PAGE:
After filming his first movie, Buster becomes a man-about-town, dating blonde bombshells and ordering his beers two at a time. In a bit of dialogue that could have come from an upcoming American Pie sequel, the bombshell asks Buster about his desire to direct his own pictures. “Do you like to do EVERYTHING yourself?” Buster: “Well, not everything…” Heh, heh, heh.
Like any good (or awful) biopic, TBKS has a musical montage. Newspaper clippings show Buster’s star on the rise, with films both real and imagined. I cannot for the life of me figure out why they used some real titles (The Frozen North, The Ballonatic, The General), and some of the previously mentioned fakes. In any case, the real ones do not occur in their actual order, and the re-created routines often borrow from several sources and add heavy doses of dumpy ad-libbing on the part of O’Connor. In TBKS O’Connor looks more like hippie-kissing, presidential also-ran Dennis Kucinich than the title character. He wears Keaton’s famous outfit (often anachronistically), but brings nothing in the way of the physicality or voice of the man. I can hardly fault O’Connor (a very talented actor in his own right) for not being able to match Keaton in his pratfalls and comic grace. No one can be expected to do that. However, O’Connor lacks the basic fearlessness Keaton took into his work. In Marion Meade’s biography of Keaton, she writes that during rehearsals with Keaton, O’Connor flat-out refused to do many of the stunts the sixty-one year old was showing him. O’Connor called them “scary.”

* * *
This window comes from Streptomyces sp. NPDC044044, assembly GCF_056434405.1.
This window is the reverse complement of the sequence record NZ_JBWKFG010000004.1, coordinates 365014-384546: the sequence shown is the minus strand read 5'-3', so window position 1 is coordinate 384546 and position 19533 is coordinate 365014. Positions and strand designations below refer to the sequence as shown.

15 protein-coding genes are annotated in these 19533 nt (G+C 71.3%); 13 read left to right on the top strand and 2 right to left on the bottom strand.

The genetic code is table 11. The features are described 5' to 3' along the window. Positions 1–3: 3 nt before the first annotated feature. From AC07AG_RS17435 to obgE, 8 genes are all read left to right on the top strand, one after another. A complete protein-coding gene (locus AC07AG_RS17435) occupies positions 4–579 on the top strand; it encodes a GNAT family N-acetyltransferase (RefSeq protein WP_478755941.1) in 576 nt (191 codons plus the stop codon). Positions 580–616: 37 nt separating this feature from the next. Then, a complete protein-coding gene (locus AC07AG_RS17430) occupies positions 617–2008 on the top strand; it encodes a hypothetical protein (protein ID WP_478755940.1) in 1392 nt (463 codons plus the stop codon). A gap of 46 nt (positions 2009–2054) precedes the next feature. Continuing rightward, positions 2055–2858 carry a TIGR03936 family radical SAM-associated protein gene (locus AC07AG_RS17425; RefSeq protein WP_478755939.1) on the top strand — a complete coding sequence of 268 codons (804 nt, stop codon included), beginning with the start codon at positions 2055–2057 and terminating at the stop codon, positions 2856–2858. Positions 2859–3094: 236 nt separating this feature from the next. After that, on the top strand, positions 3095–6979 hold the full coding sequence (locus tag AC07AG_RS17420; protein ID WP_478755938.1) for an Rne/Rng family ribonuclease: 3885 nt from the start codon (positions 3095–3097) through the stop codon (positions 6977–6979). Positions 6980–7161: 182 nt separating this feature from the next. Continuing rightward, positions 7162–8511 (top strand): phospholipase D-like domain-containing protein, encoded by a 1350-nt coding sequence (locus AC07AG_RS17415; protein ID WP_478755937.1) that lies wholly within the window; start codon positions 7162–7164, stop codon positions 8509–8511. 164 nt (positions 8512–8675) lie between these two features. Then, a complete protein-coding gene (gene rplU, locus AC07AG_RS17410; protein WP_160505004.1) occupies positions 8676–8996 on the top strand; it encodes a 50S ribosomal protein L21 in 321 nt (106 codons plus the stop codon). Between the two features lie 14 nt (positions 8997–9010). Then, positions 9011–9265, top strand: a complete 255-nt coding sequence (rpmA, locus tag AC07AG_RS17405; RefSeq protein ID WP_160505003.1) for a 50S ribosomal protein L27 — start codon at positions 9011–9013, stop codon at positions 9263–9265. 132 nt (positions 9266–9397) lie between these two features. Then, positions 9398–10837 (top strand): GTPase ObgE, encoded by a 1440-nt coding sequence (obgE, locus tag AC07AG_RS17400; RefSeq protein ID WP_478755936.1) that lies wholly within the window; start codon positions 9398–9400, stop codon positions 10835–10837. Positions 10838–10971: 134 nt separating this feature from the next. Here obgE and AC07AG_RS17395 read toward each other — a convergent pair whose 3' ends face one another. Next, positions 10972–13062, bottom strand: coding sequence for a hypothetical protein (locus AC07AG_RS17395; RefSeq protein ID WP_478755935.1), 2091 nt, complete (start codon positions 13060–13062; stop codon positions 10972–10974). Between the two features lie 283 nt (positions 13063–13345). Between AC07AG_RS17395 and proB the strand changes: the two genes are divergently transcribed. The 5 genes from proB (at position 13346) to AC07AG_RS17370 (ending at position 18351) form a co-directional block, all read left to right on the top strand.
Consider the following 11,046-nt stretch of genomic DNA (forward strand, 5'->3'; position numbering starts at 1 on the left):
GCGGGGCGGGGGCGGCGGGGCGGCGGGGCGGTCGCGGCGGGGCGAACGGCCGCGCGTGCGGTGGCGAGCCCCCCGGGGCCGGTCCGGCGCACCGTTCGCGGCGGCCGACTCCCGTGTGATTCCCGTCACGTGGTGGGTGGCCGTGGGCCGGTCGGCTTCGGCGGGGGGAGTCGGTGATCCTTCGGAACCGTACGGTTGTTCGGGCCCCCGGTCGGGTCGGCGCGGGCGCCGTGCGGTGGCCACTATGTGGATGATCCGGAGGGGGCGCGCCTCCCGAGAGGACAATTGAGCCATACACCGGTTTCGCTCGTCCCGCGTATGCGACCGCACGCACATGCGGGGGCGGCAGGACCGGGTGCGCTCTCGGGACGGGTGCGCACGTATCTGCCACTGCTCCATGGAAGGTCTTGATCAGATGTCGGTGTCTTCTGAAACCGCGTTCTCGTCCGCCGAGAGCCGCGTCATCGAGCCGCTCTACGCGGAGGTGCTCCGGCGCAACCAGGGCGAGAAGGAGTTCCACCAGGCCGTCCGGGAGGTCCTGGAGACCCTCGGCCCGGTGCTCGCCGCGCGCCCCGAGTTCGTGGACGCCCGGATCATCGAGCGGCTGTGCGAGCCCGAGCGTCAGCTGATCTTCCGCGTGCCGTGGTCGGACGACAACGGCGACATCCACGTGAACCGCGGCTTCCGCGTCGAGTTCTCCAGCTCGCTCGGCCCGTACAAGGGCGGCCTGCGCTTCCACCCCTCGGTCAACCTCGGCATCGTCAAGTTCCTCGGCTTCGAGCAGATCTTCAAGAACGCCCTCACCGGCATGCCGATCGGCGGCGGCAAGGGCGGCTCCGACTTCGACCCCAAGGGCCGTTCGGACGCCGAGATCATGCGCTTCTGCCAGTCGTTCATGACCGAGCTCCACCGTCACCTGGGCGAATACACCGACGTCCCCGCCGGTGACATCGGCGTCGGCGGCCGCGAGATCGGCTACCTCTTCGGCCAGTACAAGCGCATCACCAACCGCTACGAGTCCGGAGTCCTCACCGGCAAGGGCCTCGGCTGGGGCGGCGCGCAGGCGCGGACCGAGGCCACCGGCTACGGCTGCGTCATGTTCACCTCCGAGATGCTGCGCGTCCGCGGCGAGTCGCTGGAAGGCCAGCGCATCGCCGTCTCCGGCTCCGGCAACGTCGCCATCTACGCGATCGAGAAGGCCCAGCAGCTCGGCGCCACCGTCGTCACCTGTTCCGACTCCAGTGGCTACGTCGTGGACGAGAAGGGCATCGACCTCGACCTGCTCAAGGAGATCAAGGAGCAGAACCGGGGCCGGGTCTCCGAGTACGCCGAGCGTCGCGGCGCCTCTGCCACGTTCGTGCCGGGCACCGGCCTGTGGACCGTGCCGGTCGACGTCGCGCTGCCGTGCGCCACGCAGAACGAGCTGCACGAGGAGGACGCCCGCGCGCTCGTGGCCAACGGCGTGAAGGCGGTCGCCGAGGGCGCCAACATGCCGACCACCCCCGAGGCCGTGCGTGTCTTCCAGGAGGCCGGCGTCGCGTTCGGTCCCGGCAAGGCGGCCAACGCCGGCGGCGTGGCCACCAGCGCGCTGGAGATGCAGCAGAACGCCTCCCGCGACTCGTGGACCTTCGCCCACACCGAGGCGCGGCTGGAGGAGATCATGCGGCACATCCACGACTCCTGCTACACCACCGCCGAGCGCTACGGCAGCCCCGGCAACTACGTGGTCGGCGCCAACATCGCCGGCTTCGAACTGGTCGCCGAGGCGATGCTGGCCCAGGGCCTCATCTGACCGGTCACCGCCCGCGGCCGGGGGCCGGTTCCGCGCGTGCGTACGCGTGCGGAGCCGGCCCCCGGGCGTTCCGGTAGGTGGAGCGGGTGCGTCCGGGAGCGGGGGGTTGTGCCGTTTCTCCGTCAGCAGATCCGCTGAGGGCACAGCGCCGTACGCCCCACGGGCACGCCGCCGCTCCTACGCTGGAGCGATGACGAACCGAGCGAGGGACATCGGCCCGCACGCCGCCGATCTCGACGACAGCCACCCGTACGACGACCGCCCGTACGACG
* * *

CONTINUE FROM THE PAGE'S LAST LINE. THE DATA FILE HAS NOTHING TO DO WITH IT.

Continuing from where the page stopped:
So after a quick and steady rise, everyone knows what comes next in a biopic… rock bottom! Buster hits his with the help of the bottle, his condition being aggravated by the smashing success of the Jazz Singer. His latest silent is a flop, while the line snakes around the block for the new talkie. Distraught, Keaton meets up with his old pal Don Lockwood, and they get drunk on rye and speed down Alameda Boulevard, smashing mailboxes with a baseball bat (although I might have just dreamed that last part).
On a particularly wicked bender, Keaton marries his old casting director Gloria (Ann Blyth). She marries him to try to clean him up, I guess, but it doesn’t work so well. Buster tries talkies, but that doesn’t work so well, either. He is brow-beaten by director Peter Lorre, who plays a kind of bored, Nazi version of Ed Wood. Unable to nail his lines (not even after take four!!!), Buster kicks over a table, shouting “Rehabilitated! Rehabilitated!” the word he kept tripping over. I am told that in an early version of the “Dog Day Afternoon” script, Al Pacino was to chant “Rehabilitated!” instead of “Attica!”*